One of Gondkar’s shops, a 110 sq ft space, carries a rent of Rs 40,000. He hasn’t paid it for four months. “I have not spoken to the owner about it,” he admitted, “but I believe everyone in Shirdi understands that no one has any earnings. That’s why no one is asking for rent. Everything is uncertain now. We don’t know whether Shirdi will be able to get back on track or not.”
Another industry hard hit in Shirdi is the “polishywalas”, a local term for commission agents. These agents take devotees to hotels, flower shops, and travel agents, and receive a commission in return. Most of the town’s polishywalas are youths from poor economic backgrounds. A polishywala can earn Rs 3,000-5,000 for three hours’ work on a busy day, sometimes even more.
Vicky Bhalerao, 27, told Newslaundry that he had a good life as a polishywala until the lockdown. He would buy branded clothes from malls in Nashik and Ahmednagar, and visit Goa with friends. The present scenario has left him helpless and unsure of whether he can even afford two meals a day.
Bhalerao’s worklife in Shirdi began when he was 14, selling calendar photos of Saibaba. “I used to leave my house at 9 am and return at noon,” he said. “I would carry 100 packs of photos and sell each pack for Rs 10. In three hours, I would earn Rs 1,000.”
Two years later, Bhalerao graduated from calendar photos to Saibaba idols, earning Rs 1,000-1,500 for three hours of sales. After a couple of years, he moved on to selling flowers: buying 100 flowers for Rs 50-60 and selling a bunch of two or three for Rs 10. He would sell about 500 flowers in three or four hours, and could earn up to Rs 4,000 on busy days. During the Palkhi festival, he would earn Rs 5,000 in a few hours.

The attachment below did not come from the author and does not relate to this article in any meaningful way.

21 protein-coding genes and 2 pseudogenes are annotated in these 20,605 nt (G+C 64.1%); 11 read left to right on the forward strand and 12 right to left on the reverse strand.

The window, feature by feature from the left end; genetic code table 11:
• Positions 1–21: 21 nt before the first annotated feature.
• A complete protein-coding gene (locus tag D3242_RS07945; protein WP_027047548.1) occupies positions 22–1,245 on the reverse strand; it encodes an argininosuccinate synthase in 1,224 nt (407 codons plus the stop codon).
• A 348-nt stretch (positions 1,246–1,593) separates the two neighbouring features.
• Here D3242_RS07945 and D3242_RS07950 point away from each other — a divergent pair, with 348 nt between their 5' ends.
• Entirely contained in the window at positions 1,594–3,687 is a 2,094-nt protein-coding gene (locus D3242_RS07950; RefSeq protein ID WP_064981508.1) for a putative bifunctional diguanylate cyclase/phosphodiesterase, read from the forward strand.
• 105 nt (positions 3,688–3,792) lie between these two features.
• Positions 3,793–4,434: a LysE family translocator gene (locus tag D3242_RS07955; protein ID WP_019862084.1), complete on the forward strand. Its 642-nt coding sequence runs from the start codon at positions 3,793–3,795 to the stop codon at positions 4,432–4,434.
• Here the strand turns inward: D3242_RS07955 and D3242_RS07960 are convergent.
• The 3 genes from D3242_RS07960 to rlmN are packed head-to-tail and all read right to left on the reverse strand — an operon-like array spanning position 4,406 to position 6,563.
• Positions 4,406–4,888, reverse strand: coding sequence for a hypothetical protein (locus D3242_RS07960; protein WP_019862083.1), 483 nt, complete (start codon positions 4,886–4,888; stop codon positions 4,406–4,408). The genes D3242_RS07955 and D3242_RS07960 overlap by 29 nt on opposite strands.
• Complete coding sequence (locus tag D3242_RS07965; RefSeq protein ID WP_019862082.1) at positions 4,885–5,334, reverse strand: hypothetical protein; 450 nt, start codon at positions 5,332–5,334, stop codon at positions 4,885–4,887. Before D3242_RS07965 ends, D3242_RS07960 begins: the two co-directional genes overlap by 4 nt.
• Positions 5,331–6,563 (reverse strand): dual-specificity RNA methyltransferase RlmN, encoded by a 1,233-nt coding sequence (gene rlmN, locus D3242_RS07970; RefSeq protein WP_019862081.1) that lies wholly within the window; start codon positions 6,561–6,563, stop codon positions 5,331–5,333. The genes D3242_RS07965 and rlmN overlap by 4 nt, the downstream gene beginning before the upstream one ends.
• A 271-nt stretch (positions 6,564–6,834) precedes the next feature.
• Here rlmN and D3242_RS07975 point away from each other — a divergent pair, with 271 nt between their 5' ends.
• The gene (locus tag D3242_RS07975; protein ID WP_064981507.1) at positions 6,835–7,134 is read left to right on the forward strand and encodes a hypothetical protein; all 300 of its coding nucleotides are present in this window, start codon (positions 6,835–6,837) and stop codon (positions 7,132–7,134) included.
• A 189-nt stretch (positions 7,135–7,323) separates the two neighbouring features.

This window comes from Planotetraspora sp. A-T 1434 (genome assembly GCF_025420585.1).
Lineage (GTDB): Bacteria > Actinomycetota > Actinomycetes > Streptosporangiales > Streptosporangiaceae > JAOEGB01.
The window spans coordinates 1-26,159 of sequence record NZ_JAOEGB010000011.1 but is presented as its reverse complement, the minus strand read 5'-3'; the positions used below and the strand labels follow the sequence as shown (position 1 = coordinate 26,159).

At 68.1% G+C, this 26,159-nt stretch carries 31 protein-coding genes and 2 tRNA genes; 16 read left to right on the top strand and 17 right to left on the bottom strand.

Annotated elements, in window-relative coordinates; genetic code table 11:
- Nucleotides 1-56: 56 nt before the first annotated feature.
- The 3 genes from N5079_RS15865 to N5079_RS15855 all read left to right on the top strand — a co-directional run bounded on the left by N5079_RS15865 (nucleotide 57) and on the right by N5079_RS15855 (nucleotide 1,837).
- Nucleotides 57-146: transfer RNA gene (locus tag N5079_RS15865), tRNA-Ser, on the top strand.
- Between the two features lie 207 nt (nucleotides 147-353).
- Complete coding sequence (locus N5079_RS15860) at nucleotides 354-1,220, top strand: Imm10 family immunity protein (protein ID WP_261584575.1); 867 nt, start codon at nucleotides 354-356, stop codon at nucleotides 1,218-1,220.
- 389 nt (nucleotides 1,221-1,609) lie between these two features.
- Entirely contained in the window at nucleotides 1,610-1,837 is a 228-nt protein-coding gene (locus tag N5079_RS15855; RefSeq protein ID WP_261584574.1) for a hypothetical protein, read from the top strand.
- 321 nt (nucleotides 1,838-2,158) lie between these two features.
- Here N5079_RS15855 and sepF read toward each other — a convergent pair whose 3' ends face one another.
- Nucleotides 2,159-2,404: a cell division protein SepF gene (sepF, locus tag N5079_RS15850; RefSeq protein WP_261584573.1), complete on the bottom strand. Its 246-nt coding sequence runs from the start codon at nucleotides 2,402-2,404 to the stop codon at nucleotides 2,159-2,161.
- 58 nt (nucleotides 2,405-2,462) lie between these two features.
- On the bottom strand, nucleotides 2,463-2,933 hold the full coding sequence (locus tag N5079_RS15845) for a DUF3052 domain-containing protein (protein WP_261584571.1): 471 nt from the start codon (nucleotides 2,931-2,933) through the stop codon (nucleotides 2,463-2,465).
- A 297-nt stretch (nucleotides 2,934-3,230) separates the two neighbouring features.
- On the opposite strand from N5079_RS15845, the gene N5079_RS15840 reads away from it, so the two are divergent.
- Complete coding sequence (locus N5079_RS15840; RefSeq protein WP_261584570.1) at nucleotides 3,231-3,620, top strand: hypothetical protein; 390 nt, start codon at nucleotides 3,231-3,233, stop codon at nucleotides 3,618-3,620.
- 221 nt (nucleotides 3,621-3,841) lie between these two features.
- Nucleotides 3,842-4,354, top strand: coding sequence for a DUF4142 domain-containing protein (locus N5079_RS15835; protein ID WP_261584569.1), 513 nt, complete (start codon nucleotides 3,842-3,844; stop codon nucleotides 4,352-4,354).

In 2016, Bhalerao began working as a polishywala, sometimes earning Rs 10,000 a day.
“The minimum earning was Rs 1,000-1,500 a day, sometimes Rs 3,000-5,000 on busy days,” he said. “But I would spend the whole sum by night. I never thought of saving because I thought I could easily make money the next day. I now repent this because I have no money. Whatever I had got over in two months.”
Bhalerao is now trying to earn a living by selling khari, a tea snack, which makes him Rs 100-150 a day. “But people don’t buy khari on a daily basis, so I make money only two or three times a week,” he said.
When Bhalerao met this correspondent, he had only Rs 20 in total. “My mother gave me Rs 50 in the morning,” he explained. “I bought cooking oil for Rs 30. Rs 20 is left.”
But Bhalerao is hopeful: he will soon start working as a daily wager on a construction site, earning Rs 350 a day. Out of the 5,000-odd polishywalas in Shirdi, an estimated 70 percent of them have now left the town to work as construction labourers in Ahmednagar and Pune.
Newslaundry also spoke to Nitin Kadam, 35, who works as a waiter in a restaurant in Shirdi. Before the lockdown, Kadam earned Rs 6,000 per month with daily tips of Rs 500-800. Life was good, he said. “I got my kids admitted to a good English medium school. I bought a 40-inch television set, though I’m now unable to pay the monthly installments of Rs 2,800. Everything is uncertain now.”
With business in Shirdi coming to a halt, Kadam was forced to look for work as a daily labourer to support his wife, Preeti, and two young children. “It’s not easy to get work. I earn Rs 250-300 a day for digging, cleaning, whatever work I can find,” he said.
Preeti, 32, said the family now eats only once a day. “We have not had any oil or sugar for the last two days,” she said. “We don’t know how things will unfold.”